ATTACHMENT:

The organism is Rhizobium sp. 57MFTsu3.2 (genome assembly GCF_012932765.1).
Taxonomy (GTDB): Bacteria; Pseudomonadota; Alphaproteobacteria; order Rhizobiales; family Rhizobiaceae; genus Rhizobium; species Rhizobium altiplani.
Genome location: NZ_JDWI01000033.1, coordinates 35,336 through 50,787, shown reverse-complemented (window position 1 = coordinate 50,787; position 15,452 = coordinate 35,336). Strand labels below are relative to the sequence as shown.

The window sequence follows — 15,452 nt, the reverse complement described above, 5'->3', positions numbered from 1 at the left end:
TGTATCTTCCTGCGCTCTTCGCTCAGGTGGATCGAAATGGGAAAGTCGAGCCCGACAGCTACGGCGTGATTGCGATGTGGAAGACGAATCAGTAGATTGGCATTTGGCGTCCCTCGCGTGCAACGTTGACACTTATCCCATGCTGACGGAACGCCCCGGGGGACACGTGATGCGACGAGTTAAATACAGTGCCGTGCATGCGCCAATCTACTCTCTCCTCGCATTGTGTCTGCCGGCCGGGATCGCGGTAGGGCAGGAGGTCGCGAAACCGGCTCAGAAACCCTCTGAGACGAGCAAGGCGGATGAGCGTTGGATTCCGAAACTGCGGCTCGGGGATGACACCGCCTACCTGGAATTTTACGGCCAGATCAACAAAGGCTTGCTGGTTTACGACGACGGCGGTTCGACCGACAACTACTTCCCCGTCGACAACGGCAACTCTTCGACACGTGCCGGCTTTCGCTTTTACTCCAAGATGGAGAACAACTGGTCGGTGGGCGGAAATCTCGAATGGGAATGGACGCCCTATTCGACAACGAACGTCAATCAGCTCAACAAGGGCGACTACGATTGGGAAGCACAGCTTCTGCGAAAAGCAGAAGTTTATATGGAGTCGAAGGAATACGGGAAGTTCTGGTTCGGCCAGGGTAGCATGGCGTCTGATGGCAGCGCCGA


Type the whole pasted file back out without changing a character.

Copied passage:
The organism is Rhizobium sp. 57MFTsu3.2 (genome assembly GCF_012932765.1).
Taxonomy (GTDB): Bacteria; Pseudomonadota; Alphaproteobacteria; order Rhizobiales; family Rhizobiaceae; genus Rhizobium; species Rhizobium altiplani.
Genome location: NZ_JDWI01000033.1, coordinates 35,336 through 50,787, shown reverse-complemented (window position 1 = coordinate 50,787; position 15,452 = coordinate 35,336). Strand labels below are relative to the sequence as shown.

The window sequence follows — 15,452 nt, the reverse complement described above, 5'->3', positions numbered from 1 at the left end:
TGTATCTTCCTGCGCTCTTCGCTCAGGTGGATCGAAATGGGAAAGTCGAGCCCGACAGCTACGGCGTGATTGCGATGTGGAAGACGAATCAGTAGATTGGCATTTGGCGTCCCTCGCGTGCAACGTTGACACTTATCCCATGCTGACGGAACGCCCCGGGGGACACGTGATGCGACGAGTTAAATACAGTGCCGTGCATGCGCCAATCTACTCTCTCCTCGCATTGTGTCTGCCGGCCGGGATCGCGGTAGGGCAGGAGGTCGCGAAACCGGCTCAGAAACCCTCTGAGACGAGCAAGGCGGATGAGCGTTGGATTCCGAAACTGCGGCTCGGGGATGACACCGCCTACCTGGAATTTTACGGCCAGATCAACAAAGGCTTGCTGGTTTACGACGACGGCGGTTCGACCGACAACTACTTCCCCGTCGACAACGGCAACTCTTCGACACGTGCCGGCTTTCGCTTTTACTCCAAGATGGAGAACAACTGGTCGGTGGGCGGAAATCTCGAATGGGAATGGACGCCCTATTCGACAACGAACGTCAATCAGCTCAACAAGGGCGACTACGATTGGGAAGCACAGCTTCTGCGAAAAGCAGAAGTTTATATGGAGTCGAAGGAATACGGGAAGTTCTGGTTCGGCCAGGGTAGCATGGCGTCTGATGGCAGCGCCGA